Each of the five artists based works on personal, local and universal responses to the theme, which in many ways has become the taboo of the late 20th century.
In "Wish" a number of plaster "pages" marked with text and images and bound together in the form of a book, Paul Eames reflects on the tradition of grief and mourning, requiring as it does an etiquette that outlaws the full expression of loss.
"Second Law" (shown here), Peter Russell's billboard size enlargement of eroded sandstone gravestones, explores the inevitability of decay. That a law, suggesting lasting truth, should hold that disintegration is the natural order of the universe is parallelled in the decay of that image.
Death is a time of review in life. In "No Stain Upon The Silence", Val Shatwell reconciles the desire to leave a mark and be remembered with the inevitability of being forgotten. Images based around the word life are placed in five boxes of paper and wax.
As a graveyard memorialises in stone the names of people once as ourselves, so we realise that "Passing" is our lot too. Carolyn Mason explores the fearful theme through boat-like constructions, destined to become ruins and footprints in clay, as an attempt to leave a lasting imprint on life.
Karen Strang describes the herstory of the "unremarkable lives" of ordinary Alloa women in "The Forgotten", a piece grounded in local history and personal reactions to Everywoman and her life journey. Twelve panels each contain an image evocative of Death which, although specific to past time, has a modern equivalent.
Push up the daisies to see what lies underneath...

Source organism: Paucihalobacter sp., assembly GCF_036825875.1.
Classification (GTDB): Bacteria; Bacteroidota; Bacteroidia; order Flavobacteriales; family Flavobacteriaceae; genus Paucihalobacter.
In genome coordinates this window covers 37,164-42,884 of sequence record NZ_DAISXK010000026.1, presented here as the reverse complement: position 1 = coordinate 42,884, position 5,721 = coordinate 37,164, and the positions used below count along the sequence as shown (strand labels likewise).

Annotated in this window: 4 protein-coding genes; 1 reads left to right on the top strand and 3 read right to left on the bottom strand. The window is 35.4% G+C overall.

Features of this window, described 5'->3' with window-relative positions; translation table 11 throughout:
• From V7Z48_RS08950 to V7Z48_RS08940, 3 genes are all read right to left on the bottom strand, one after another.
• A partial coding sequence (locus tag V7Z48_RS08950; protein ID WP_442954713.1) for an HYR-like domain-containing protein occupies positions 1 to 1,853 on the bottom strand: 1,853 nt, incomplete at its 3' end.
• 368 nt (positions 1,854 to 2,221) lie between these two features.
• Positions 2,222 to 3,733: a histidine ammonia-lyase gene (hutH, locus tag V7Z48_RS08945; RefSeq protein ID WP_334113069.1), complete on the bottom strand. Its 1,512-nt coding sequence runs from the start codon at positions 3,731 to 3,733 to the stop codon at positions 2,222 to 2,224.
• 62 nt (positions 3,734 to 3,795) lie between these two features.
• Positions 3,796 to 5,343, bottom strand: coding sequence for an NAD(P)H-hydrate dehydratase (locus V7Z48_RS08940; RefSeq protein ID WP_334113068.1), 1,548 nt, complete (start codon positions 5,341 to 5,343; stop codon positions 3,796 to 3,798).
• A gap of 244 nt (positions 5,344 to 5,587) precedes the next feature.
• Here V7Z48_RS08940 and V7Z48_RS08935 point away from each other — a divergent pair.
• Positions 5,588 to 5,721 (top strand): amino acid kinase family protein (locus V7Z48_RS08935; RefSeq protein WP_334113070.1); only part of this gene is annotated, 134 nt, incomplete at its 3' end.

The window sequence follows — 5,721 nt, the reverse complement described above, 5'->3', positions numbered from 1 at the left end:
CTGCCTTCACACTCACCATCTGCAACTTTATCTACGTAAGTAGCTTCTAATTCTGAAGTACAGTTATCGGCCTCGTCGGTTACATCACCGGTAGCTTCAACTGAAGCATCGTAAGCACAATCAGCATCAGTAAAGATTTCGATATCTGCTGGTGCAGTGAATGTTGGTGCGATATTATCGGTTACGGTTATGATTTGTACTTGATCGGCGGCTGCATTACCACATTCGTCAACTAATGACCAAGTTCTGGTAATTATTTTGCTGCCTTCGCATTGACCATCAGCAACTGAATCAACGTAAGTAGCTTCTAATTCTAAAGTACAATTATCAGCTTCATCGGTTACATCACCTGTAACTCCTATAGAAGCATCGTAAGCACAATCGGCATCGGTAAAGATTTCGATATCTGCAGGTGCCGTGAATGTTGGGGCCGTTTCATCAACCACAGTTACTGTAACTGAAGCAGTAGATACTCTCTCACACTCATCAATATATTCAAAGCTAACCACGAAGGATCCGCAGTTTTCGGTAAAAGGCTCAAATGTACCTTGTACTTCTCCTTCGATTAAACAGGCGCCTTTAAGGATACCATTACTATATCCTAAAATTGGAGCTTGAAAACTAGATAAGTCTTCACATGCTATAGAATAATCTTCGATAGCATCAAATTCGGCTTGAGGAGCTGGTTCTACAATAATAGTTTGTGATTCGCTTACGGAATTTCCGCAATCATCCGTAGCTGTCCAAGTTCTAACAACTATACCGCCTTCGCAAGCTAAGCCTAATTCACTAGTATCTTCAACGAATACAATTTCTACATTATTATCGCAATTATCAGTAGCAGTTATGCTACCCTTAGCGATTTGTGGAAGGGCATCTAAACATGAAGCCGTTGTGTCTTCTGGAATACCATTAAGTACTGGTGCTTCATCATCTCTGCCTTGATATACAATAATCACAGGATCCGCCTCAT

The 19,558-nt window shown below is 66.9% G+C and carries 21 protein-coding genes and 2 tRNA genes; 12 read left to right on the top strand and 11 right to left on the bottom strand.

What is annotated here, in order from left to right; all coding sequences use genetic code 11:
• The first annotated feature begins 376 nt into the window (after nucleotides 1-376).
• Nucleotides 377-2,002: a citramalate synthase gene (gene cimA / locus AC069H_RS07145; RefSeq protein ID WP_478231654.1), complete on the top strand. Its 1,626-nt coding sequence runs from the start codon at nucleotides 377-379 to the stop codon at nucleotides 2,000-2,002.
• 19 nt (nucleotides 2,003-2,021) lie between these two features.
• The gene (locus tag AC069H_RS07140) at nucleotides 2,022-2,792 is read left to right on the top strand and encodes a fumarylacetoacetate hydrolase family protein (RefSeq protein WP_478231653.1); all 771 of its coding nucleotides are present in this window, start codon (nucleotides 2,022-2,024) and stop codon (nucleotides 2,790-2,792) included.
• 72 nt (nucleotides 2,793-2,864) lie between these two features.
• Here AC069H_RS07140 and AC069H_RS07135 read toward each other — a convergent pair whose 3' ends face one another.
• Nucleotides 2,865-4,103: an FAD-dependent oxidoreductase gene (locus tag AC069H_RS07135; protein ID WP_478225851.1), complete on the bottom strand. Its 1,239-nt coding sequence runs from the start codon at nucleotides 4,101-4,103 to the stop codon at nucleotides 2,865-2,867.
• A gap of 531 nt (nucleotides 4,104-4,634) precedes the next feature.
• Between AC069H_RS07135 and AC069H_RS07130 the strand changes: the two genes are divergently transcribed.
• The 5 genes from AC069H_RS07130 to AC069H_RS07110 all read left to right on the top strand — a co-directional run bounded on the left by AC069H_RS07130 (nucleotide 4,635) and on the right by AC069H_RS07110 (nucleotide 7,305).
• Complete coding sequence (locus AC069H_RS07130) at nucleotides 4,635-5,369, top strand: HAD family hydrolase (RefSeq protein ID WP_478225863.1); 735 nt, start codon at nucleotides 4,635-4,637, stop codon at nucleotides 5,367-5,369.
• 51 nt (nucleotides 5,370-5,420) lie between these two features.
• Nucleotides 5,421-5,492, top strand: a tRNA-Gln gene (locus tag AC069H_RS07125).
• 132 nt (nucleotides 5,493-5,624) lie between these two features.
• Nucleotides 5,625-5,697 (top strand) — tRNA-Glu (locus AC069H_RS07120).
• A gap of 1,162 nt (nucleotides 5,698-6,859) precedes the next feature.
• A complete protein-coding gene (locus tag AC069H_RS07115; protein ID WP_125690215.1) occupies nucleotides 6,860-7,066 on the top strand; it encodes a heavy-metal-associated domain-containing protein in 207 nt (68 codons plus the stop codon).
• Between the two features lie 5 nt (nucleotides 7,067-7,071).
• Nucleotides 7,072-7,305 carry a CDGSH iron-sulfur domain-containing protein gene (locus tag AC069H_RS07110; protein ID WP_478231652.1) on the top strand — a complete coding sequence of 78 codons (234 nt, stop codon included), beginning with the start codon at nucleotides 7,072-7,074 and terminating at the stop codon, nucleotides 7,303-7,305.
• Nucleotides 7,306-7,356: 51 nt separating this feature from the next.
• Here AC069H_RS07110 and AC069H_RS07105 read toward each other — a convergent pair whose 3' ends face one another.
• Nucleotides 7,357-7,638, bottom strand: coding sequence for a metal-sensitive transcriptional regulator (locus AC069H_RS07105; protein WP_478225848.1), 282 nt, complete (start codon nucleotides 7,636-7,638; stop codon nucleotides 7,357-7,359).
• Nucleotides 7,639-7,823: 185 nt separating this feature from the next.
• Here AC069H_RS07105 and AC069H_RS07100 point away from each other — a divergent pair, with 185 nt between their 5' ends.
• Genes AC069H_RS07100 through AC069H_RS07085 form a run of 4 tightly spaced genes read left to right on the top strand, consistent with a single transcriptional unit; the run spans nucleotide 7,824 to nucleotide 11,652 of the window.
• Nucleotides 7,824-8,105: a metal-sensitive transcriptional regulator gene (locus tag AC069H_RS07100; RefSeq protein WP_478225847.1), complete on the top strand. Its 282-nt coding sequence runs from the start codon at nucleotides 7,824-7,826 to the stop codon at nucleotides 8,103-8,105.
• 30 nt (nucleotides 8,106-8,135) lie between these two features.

The exhibition was in Greenside Cemetary, Alloa in May-June 1996.
To install artworks in an uninvigilated non-gallery location is to accept a certain risk, a risk that the works will be damaged, possibly destroyed. In a site of the type chosen for "Memento Mori", that risk is all the greater, as graveyards have passed from being focal points for the community (as can be seen in the status-symbol gravestones at Greenside and elsewhere) to being places on the edge of social control, where under-age drinkers congregate.
"Memento Mori" places the artworks under the same vulnerability as the gravestones themselves, a greater risk if the fragility of the artworks is taken into account. In fact, one of the works, "The Forgotten", was attacked on the night before the exhibition opened, and was largely re-assembled. Subsequently, it and most of the other works were damaged again. The only work which was left unscathed was "Passing", which can only be assumed to be due to its resemblance to two skeletons in open graves!
Memento Mori was organised in conjunction with Clackmannanshire Council Education and Community Services Dept. Hanging Together gratefully acknowledge Central Regional Council for project development support in 1995.